BUSAN — It was 63 years ago today that a team of Manhattan Project scientists detonated the world’s first nuclear device in the barren sands outside of Alamogordo, New Mexico. The Atomic Age was born. And, for better or worse, it stands as our species’ most monumental achievement since we started whacking each other with sticks. Yet, there will be no parades to mark the occasion. No fanfare, no banners, no words from the White House. Of the numerous inventions America has given the world, this was never one she was especially proud of. During a 1960 lecture in Japan, lead scientist J. Robert Oppenheimer recalled the mixed emotions shared by himself and his fellow scientists on that day: “We knew the world would not be the same. A few people laughed; a few people cried; most people were silent.” As he watched the mushroom cloud forming in the sky, Oppenheimer reflected on a verse from the Bhagavad-Gita in which the god, Lord Vishnu says, “Now I am become Death, the destroyer of worlds.” Three weeks after the Trinity test, a bomb called “Little Boy” was detonated 550 meters above the city of Hiroshima, followed soon thereafter by “Fat Man” over Nagasaki. More than 200,000 people died, sacrificed at the altar of the new era of war. As news of the devastation circled the globe, humanity stood in worried wonder at the prospect of a mechanism three meters in length causing a circle of destruction three kilometers around. Even Americans, relieved by the end to the fighting, felt an unsettling sense of anxiety about what their countrymen had created. Reporting from London following Japan’s unconditional surrender, famed American journalist Edward R. Murrow said: “Seldom if ever has a war ended leaving the victors with such a sense of uncertainty and fear, with such a realization that the future is obscure and that survival is not assured.” From a broader perspective, Albert Einstein saw a need to address century upon century of human violence. “The release of atomic energy has not created a new problem. It has merely made more urgent the necessity of solving an existing one.” Were we living in the world of Plato’s Republic, ruled by philosopher kings, perhaps the utterances of sages might have reigned in what would soon follow. Five years later, Russia detonated its first device and the arms race was on. The U.K. joined the club in 1953 and France did in 1960, followed by China in 1964, India in 1974, Israel in 1979, Pakistan in 1998 and North Korea in 2006. At its peak in 1985, the world was host to upwards of 65,000 active nuclear warheads. Although treaties were signed and targets “reassigned,” the majority of the warheads remain stockpiled today, with about 20,000 actively armed. I will spare you the cliche of how many times the world could be destroyed. Once is enough for both cliche and world destruction. A sobering disconnect between logic and practicality has long riddled the debate regarding the continued deployment of nuclear weapons. During the five-year period from 1945-50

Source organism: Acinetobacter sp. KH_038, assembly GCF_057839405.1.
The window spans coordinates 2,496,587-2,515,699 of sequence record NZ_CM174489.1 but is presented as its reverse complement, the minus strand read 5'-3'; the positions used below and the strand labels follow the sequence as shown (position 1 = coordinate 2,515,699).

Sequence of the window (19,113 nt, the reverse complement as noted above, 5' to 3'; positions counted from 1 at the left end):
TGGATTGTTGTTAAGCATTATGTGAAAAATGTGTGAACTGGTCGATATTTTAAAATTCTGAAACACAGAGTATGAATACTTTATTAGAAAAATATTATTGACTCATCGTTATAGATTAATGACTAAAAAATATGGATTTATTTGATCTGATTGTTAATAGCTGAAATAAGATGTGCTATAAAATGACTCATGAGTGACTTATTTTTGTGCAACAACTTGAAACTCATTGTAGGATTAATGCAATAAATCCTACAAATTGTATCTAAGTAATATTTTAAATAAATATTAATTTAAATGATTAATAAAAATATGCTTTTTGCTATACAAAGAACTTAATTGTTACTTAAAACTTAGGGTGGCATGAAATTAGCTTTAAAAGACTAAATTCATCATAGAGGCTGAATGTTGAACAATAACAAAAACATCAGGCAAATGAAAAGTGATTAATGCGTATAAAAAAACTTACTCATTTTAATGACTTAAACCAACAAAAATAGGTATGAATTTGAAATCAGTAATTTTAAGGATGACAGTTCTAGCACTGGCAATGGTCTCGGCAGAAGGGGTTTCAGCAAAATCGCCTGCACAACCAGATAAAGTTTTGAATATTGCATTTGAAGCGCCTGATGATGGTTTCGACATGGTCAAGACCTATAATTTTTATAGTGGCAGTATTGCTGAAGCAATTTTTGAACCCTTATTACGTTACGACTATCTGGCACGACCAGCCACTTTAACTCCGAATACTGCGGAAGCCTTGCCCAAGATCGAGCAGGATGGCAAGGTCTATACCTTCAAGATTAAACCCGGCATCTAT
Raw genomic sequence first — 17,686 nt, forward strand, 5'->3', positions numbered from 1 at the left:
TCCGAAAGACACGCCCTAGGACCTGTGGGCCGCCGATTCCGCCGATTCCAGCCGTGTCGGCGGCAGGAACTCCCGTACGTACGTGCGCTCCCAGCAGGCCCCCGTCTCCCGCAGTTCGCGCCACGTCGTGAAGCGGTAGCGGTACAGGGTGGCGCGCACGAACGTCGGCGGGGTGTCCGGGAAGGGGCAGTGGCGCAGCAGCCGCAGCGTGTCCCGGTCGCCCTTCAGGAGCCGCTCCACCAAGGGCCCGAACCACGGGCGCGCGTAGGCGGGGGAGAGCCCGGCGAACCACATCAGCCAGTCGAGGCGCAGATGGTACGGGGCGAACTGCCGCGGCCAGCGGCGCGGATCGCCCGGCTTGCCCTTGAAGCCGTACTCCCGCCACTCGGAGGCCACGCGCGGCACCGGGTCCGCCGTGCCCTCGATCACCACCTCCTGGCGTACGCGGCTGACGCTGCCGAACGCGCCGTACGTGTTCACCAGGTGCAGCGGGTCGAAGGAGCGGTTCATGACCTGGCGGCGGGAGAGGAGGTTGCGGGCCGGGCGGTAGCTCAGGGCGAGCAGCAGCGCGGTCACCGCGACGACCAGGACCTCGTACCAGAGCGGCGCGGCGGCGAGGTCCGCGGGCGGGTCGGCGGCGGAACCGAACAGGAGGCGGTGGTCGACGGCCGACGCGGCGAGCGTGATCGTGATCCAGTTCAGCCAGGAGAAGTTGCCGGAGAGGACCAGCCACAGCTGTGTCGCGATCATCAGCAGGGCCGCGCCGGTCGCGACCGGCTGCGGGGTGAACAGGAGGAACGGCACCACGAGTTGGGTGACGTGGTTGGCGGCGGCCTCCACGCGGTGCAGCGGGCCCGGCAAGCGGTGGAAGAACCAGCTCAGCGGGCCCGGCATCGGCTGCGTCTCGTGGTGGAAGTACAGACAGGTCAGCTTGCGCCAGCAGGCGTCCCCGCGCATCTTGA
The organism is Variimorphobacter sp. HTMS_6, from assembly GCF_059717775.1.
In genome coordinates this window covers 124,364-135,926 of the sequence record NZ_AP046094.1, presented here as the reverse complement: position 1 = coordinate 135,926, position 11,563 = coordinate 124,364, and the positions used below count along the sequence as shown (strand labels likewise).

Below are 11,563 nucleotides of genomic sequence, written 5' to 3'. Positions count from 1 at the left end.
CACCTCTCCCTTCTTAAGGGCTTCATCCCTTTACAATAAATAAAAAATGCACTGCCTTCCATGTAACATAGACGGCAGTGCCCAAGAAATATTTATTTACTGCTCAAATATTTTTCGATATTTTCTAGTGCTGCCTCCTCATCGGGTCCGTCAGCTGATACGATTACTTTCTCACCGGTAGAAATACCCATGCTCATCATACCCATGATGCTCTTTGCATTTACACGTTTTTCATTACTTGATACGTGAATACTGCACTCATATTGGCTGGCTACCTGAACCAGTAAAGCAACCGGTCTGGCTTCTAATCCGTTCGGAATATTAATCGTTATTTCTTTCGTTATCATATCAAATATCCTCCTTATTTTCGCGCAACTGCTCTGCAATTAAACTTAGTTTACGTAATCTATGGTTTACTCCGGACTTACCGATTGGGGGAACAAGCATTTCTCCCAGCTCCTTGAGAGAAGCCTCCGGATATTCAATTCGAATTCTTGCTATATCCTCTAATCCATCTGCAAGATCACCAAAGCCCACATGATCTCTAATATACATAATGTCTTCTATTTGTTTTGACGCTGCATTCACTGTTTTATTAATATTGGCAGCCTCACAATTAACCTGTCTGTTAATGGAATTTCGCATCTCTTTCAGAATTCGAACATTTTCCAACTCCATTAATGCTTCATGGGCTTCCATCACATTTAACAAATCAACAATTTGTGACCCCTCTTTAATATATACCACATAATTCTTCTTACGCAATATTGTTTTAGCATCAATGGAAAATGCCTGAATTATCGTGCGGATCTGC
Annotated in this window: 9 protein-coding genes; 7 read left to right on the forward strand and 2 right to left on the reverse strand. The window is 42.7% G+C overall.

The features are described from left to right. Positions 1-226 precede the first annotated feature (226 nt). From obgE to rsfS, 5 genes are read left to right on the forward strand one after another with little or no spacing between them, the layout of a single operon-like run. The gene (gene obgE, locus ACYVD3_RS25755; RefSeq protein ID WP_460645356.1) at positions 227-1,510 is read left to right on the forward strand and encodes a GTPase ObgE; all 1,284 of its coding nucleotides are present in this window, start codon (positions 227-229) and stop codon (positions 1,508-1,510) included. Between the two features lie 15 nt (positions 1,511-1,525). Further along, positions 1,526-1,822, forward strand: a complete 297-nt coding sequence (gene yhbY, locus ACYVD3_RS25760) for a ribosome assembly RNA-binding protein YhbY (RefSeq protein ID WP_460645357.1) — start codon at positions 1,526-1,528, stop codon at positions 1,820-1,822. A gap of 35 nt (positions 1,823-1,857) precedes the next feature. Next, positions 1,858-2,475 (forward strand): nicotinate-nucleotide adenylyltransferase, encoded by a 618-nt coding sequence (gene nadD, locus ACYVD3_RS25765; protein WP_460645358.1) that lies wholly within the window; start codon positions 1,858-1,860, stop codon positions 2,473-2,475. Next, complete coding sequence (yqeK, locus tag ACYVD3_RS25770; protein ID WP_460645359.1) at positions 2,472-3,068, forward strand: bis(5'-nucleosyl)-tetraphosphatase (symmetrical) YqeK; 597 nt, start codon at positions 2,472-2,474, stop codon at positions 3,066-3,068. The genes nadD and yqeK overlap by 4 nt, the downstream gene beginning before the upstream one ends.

when America held eminent sway, hardliners advocated preemptive strikes on Russia before a counterbalance could be established. Cooler heads prevailed, and a “Cold War” was begun. Once the Russians had the nuke, there came the doctrine of Mutually Assured Destruction, where both sides conceded that a full-scale use of nuclear weapons would result in the complete destruction of both sides. But the burden of the Cold War deadlock was not felt so much by America and Russia as by countries such as Korea, Vietnam or Afghanistan, all of which played host to proxy wars between the feuding superpowers. It is arguable that nuclear diplomacy has made the world a safer place. Since the end of World War II, humanity has seen nothing approaching the roughly 112,000,000 casualties of the two World Wars. The major powers are forced to vent whatever frustrations they might have on a smaller scale. And historical border enemies like Russia and China, China and India, and India and Pakistan have all been kept in check by the MAD doctrine. In recent years, two wild cards have emerged from the deck — North Korea and an aggressive Iranian regime looking for a seat at the nuclear table. Though still too early to tell, the North Koreans appear to be folding their hand in exchange for an opening of economic ties to the West. But Iran’s recent saber-rattling is an exceptional problem in the era of containment, and it might not be so easily solved. Unlike North Korea, Iran is flush with large oil reserves and ready cash. As the Pew Research Center wrote in a 2006 report, “Iran has a far larger economy than either that of Saudi Arabia or Egypt. One might say it was inevitable that Iran was going to assert itself.” With America in up to its neck (and its wallet) in Iraq, coupled with the war’s gravely diminished political capital at home, the Iranian leadership sees itself in a situation with little to lose by challenging the United States. But will this translate into the birth of another nuclear power? Probably not. Schooled in the success of North Korean leader Kim JongIl, Iran likely imagines that having nuclear arms will increase the number of its bargaining chips. While, on the surface, it seems a reasonable gambit, it will more than likely backfire. Iran can ill afford to become more marginalized, as even its traditional trading partners, Russia and the French, have distanced themselves from the extremist rhetoric of the Iranian president, Mahmoud Ahmadinejad. China, which will befriend anyone with oil, has stood by the Iranian government and actively blocks U.N attempts to isolate its ally. For now, the world must watch and wait for the next chapter in the story that began on July 16, 1945. Clearing the hurdle of keeping Iran a nonnuclear power could prove crucial as the nuclear club tries to reconcile its own mistakes, while preventing them from happening to others. Bobby McGill is a freelance journalist based in Busan. He can be reached through his website at www.idlewordship.com. The opinions expressed here do not necessarily represent those of The Korea Herald. — Ed.